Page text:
Posts Tagged ‘stiklestad’

Stiklestad opening

Magne with three of his "Borderless" prints 
(Picture from Adresseavisen)

Magne’s exhibition at the Leidang gallery at Stiklestad opened last Monday, July 23rd.

Held as part of the Olsokdagene culture festival, the exhibition included a series of new prints based on the word “Borderless” (the theme of this year’s festival is “Across borders”) and a selection of works from “Camera” (2009).

“I always hope that people get inspired and happy when seeing my art. But you never know. Personally I feel that it’s become a nice exhibition and I’m looking forward to seeing the audience reactions”, Magne told NRK.

The exhibition was opened by Knut Olav Åmås, the culture editor at newspaper Aftenposten.

“It’s rare to see an artist who creates so many different things on such a high level. There are some who get provoked by such a multi-talented man, which is understandable when you struggle to achieve even the simplest things yourself”, Åmås said in his speech.

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Interview about Stiklestad exhibition

The newspaper Trønder-Avisa had a 2-page interview with Magne on Saturday, in connection with the upcoming Olsokdagene festival at Stiklestad. As mentioned back in April, Magne is this year’s artist at the annual festival, which opens on July 23rd.

Stiklestad is an historical place in mid-Norway, which represents the introduction of Christianity in Norway, after a major battle in 1030. Magne’s exhibition will include a unique graphic print inspired by the events at Stiklestad.

He is also preparing a series of prints based on the word “Borderless”.

“I like to explore the letters that make up a word, use the letters as architectonic elements, turning words into images. It becomes a new mental landscape, within a given format. It is limited by borders, but still provides a multitude of opportunities.”

In the interview, Magne talks about his fascination with Ulysses and Finnegans Wake by James Joyce, which have been among the inspirations behind his use of fragmented words and sentences that are put together to form new meanings.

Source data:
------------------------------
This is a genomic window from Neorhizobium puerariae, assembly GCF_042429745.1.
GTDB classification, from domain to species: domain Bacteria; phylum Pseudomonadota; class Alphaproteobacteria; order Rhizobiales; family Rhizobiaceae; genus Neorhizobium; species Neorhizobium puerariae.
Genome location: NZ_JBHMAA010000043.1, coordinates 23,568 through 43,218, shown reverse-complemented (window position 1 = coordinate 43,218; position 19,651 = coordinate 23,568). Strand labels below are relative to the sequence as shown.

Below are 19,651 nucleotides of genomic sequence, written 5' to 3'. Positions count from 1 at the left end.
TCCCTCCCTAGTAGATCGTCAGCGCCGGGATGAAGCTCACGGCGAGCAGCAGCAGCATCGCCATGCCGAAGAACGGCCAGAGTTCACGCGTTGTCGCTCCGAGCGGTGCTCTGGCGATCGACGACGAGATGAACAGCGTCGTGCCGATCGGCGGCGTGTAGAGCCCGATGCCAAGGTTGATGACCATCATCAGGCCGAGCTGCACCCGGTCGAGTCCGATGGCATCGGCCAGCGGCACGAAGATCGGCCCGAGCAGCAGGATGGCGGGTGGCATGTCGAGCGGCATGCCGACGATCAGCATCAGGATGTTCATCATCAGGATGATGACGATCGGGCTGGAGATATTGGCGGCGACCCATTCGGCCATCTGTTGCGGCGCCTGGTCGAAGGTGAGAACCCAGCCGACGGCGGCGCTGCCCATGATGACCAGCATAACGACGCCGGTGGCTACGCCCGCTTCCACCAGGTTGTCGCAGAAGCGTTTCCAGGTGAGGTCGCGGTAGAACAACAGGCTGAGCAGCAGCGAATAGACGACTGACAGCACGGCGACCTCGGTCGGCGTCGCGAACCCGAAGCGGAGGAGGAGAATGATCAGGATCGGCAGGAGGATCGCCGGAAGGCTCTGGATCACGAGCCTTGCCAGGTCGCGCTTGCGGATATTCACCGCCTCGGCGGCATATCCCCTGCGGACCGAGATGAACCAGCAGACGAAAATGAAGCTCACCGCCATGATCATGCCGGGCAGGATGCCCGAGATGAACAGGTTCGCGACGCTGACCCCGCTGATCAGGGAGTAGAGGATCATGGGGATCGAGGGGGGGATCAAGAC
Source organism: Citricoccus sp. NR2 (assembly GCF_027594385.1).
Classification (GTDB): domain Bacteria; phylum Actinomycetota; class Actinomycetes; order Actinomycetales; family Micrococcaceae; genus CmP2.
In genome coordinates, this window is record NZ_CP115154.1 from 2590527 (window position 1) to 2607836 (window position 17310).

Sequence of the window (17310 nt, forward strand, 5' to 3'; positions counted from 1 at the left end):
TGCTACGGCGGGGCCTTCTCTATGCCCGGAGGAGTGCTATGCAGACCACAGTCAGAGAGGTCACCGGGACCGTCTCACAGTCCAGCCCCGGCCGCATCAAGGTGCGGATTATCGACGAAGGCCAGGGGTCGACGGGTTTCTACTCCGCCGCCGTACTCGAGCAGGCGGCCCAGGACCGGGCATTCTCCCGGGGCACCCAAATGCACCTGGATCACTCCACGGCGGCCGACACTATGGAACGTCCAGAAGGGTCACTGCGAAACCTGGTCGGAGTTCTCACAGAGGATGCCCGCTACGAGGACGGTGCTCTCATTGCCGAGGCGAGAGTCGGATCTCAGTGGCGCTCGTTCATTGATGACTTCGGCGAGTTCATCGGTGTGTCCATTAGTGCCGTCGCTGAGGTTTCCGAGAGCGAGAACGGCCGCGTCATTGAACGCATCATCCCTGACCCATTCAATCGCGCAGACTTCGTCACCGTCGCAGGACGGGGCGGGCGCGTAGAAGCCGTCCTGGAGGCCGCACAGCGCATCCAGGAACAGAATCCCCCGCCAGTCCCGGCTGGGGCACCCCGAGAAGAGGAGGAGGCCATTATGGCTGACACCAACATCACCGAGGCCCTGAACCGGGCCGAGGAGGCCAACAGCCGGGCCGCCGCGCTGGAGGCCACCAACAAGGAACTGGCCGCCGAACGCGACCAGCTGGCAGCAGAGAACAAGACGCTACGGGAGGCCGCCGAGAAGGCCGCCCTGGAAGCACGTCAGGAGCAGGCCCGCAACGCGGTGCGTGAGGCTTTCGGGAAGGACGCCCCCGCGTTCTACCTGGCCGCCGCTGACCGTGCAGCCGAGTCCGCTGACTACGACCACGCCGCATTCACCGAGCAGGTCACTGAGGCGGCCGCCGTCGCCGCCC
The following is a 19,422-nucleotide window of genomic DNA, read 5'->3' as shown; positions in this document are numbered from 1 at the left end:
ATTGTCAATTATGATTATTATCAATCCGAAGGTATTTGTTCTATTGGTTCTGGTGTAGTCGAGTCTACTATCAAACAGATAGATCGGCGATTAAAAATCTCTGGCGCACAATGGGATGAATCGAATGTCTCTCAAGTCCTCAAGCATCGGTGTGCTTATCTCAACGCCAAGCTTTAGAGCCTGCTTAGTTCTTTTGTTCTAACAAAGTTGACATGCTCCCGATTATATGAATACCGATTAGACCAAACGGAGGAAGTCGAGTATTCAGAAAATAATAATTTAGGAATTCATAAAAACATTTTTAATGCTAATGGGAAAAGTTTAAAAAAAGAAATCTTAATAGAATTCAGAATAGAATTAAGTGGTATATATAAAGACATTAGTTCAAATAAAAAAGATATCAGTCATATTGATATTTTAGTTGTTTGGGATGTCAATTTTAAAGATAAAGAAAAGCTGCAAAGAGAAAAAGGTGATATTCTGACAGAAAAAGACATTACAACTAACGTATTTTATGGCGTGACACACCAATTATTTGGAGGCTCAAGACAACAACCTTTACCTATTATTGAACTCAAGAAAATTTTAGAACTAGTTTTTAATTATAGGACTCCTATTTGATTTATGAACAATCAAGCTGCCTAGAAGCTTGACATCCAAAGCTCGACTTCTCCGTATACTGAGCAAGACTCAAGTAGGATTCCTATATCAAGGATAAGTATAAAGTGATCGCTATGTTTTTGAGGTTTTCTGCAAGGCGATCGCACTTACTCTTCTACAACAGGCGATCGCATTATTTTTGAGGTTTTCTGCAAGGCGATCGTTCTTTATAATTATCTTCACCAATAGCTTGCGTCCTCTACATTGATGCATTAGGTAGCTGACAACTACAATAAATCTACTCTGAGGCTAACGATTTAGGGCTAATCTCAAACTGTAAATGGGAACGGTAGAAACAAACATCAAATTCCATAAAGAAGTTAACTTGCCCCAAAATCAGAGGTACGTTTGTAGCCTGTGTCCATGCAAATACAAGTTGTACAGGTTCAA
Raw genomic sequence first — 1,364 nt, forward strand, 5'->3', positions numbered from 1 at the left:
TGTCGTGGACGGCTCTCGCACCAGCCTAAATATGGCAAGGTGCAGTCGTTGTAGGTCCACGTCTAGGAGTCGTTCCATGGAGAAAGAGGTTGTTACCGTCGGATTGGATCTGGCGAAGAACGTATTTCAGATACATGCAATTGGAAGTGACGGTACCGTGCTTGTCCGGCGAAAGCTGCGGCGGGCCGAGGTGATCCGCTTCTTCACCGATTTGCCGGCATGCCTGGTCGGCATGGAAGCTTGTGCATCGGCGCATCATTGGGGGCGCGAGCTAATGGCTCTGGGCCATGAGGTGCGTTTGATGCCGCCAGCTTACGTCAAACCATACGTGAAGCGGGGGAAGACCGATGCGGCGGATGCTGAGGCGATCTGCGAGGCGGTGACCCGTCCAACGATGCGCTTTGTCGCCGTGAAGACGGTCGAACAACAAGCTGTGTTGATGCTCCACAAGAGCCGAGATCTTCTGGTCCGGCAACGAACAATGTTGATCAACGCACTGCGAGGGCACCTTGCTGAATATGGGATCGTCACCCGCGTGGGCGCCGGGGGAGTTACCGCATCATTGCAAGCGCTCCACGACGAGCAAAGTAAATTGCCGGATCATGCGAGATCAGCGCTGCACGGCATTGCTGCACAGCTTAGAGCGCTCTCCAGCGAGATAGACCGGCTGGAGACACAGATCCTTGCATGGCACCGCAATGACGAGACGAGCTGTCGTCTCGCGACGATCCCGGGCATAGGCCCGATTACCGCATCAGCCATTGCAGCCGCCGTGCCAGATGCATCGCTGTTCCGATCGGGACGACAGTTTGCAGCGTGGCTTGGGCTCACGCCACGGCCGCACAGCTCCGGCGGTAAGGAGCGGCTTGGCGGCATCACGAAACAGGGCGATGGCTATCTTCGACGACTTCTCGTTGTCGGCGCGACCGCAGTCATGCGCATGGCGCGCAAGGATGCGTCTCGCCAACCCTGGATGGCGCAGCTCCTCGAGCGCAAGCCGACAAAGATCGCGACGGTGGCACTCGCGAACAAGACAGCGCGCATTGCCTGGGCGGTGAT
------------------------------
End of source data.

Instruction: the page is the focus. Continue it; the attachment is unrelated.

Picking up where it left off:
“Reading Finnegans Wake is like a swim exercise. You can dive down anywhere and come up with something”, Magne says.

“Joyce was one of the first to express that life is fragmented, instead of linear and continuous. But you will seldom find a place like Stiklestad, which so clearly tells a linear, continuous and influential story as the introduction of Christianity. So how do you go about exploring the subject?”

“The history at Stiklestad is based on one specific perspective, written down in a linear axis of time. But it can also be written more anecdotally. There are conflicting stories in there. Besides, all stories can be written differently, from another philosophic viewpoint, and it’s that other story I’m trying to find, by breaking up the linear narrative, creating contrasts and fractures.”

He finds it interesting that the most beautiful, contemplative, religious room in the world was made by an atheist: the Matisse Chapel in Vence.

“Picasso was angry because Matisse took on the task. Matisse answered that this is what we’re doing, building cathedrals”, Magne says.

The exhibition will be held at Leidangsgalleriet at Stiklestad, and opens on July 23rd.

Exhibition at Stiklestad

In addition to being this year’s artist at the annual Peer Gynt culture festival at Vinstra (see March 29th story), Magne has now also been chosen to be this year’s artist at the annual Olsokdagene festival at the historical site of Stiklestad, opening on July 23rd.

As reports, Magne’s exhibition at the festival will include a unique graphic print inspired by Stiklestad, only available in 20 copies.

Magne will be present at the opening on July 23rd. The exhibition is open until sometime in August.

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